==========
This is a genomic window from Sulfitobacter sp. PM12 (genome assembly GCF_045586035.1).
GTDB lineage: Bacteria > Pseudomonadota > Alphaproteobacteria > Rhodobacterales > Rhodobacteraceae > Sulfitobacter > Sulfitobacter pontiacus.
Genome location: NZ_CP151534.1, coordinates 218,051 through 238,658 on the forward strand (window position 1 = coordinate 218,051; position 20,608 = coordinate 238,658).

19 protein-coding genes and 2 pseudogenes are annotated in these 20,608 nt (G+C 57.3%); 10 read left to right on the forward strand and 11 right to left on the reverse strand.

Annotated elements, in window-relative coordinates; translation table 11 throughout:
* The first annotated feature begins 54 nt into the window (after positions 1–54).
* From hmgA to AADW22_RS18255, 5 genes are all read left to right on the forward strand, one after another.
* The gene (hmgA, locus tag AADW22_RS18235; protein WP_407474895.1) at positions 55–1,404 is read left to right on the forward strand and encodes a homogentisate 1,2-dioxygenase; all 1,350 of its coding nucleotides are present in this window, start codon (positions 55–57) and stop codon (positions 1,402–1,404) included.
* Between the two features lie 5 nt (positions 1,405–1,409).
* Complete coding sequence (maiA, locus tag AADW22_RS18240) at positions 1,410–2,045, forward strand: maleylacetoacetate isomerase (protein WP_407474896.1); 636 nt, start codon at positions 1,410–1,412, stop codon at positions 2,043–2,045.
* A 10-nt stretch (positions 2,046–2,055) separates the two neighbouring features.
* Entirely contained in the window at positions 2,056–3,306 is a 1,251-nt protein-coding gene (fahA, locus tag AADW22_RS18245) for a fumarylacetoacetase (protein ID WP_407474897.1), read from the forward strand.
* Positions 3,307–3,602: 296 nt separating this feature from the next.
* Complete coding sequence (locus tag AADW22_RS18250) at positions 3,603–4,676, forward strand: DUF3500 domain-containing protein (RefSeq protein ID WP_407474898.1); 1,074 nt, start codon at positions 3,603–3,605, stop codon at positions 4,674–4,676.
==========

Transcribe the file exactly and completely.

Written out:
This is a genomic window from Sulfitobacter sp. PM12 (genome assembly GCF_045586035.1).
GTDB lineage: Bacteria > Pseudomonadota > Alphaproteobacteria > Rhodobacterales > Rhodobacteraceae > Sulfitobacter > Sulfitobacter pontiacus.
Genome location: NZ_CP151534.1, coordinates 218,051 through 238,658 on the forward strand (window position 1 = coordinate 218,051; position 20,608 = coordinate 238,658).

19 protein-coding genes and 2 pseudogenes are annotated in these 20,608 nt (G+C 57.3%); 10 read left to right on the forward strand and 11 right to left on the reverse strand.

Annotated elements, in window-relative coordinates; translation table 11 throughout:
* The first annotated feature begins 54 nt into the window (after positions 1–54).
* From hmgA to AADW22_RS18255, 5 genes are all read left to right on the forward strand, one after another.
* The gene (hmgA, locus tag AADW22_RS18235; protein WP_407474895.1) at positions 55–1,404 is read left to right on the forward strand and encodes a homogentisate 1,2-dioxygenase; all 1,350 of its coding nucleotides are present in this window, start codon (positions 55–57) and stop codon (positions 1,402–1,404) included.
* Between the two features lie 5 nt (positions 1,405–1,409).
* Complete coding sequence (maiA, locus tag AADW22_RS18240) at positions 1,410–2,045, forward strand: maleylacetoacetate isomerase (protein WP_407474896.1); 636 nt, start codon at positions 1,410–1,412, stop codon at positions 2,043–2,045.
* A 10-nt stretch (positions 2,046–2,055) separates the two neighbouring features.
* Entirely contained in the window at positions 2,056–3,306 is a 1,251-nt protein-coding gene (fahA, locus tag AADW22_RS18245) for a fumarylacetoacetase (protein ID WP_407474897.1), read from the forward strand.
* Positions 3,307–3,602: 296 nt separating this feature from the next.
* Complete coding sequence (locus tag AADW22_RS18250) at positions 3,603–4,676, forward strand: DUF3500 domain-containing protein (RefSeq protein ID WP_407474898.1); 1,074 nt, start codon at positions 3,603–3,605, stop codon at positions 4,674–4,676.